Other strands ran up to the rocky outcropping they’d come to, but they didn’t offer any more shelter than the strand Betty and Marilith had arrived through.
The only remaining option that Betty could see though was to race into the darkness behind the Spinner and look for some egress on the other side of the shadow realm it inhabited.
As options went that was a miserable one. Running into a shadow realm was dangerous under the best of circumstances. Entering one that you knew to be the home of a giant spider monster was all but unsurvivable. In the shadows, the Spinner would be able to shift the structure of the realm as it saw fit. Betty could run for hours and wind up no more than three feet away from the Spinner.
As if sensing her plight, the Spinner’s mandibles began to scrape together and the Spinner began to lift itself up.
“Is it supposed to be doing that?” Betty asked.
“No,” Marilith said. “That’s not a good sign.”
“Is it too early to start running?” Betty asked, still bereft of ideas as to where she’d run.
“You’ve attracted its interest,” Marilith said. “If you run now it will likely not be very happy, and it will give chase.”
“That’s what I figured,” Betty said. “How do I talk with it? How can I explain what I’m here for?”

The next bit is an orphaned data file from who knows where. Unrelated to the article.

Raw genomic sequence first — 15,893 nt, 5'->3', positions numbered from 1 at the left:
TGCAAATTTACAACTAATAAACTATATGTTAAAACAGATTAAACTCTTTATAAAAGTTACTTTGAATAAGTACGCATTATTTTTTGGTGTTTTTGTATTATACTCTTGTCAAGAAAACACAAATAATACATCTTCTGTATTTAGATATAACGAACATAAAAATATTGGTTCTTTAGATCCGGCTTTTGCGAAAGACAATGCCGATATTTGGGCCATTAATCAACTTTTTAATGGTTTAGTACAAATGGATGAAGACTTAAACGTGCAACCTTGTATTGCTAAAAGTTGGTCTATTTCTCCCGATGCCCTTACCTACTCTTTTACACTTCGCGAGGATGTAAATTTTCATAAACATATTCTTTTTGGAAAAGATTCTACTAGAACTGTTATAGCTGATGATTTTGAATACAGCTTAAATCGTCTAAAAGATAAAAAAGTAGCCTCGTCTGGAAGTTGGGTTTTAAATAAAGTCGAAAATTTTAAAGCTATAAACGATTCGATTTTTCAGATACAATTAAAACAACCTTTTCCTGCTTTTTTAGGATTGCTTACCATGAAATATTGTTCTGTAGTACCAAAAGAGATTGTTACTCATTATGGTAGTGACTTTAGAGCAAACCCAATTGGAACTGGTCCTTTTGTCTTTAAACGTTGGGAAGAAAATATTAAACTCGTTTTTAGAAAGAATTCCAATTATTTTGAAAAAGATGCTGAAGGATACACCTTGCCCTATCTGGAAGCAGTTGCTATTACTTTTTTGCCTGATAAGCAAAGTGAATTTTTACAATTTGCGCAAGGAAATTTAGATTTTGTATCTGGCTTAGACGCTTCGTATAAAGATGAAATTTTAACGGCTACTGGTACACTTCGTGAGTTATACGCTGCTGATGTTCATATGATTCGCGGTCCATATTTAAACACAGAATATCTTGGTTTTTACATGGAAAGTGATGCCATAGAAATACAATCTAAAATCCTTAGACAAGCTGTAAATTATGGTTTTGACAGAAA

“You can’t,” Marilith said. “It’s not that kind of creature.”
“What do you mean ‘not that kind of creature’?” Betty asked.
“It does not have thoughts like that,” Marilith said. “The Spinners do not speak to us.”
“How can it get me home then?” Betty asked.
“If it chooses to, a Spinner can open rifts between the dimensions.” Marilith said. She was easing back towards the edge of the shadow realm. “If the Spinner finds you to be non-native and non-corruptive, it should cast you out of the realm, most likely back to your home so that order will be restored.”
“How exactly will it do that?” Betty asked, wondering if she was going to have to take a trip down the spider’s gullet no matter how things turned out.
“I haven’t see one form a rift before, so I cannot be sure,” Marilith said.
Having risen to its full height, the Spinner stepped over them in a single stride and from the bottom of its belly hundreds of strands of pearlescent light began to descend.
“That’s not how it makes a portal,” Marilith said. “That’s how it eats! You need to run!”
Betty didn’t need to be told twice, and curling herself into a ball, she swiftly rolled out of the path of the tendrils of light. Behind her, where the tendrils hit the floor of the shadow realm, a hissing noise arose. The dense stone was bubble away into vapor under the tendril’s touch.
“Come on,” Marilith said. “We have to get away from the Spinner before it alerts any of the others.”
And with that Marilith took Betty’s hand and dragged her to the edge of the shadow realm before pitching her into the darkness below the Mechanical Web.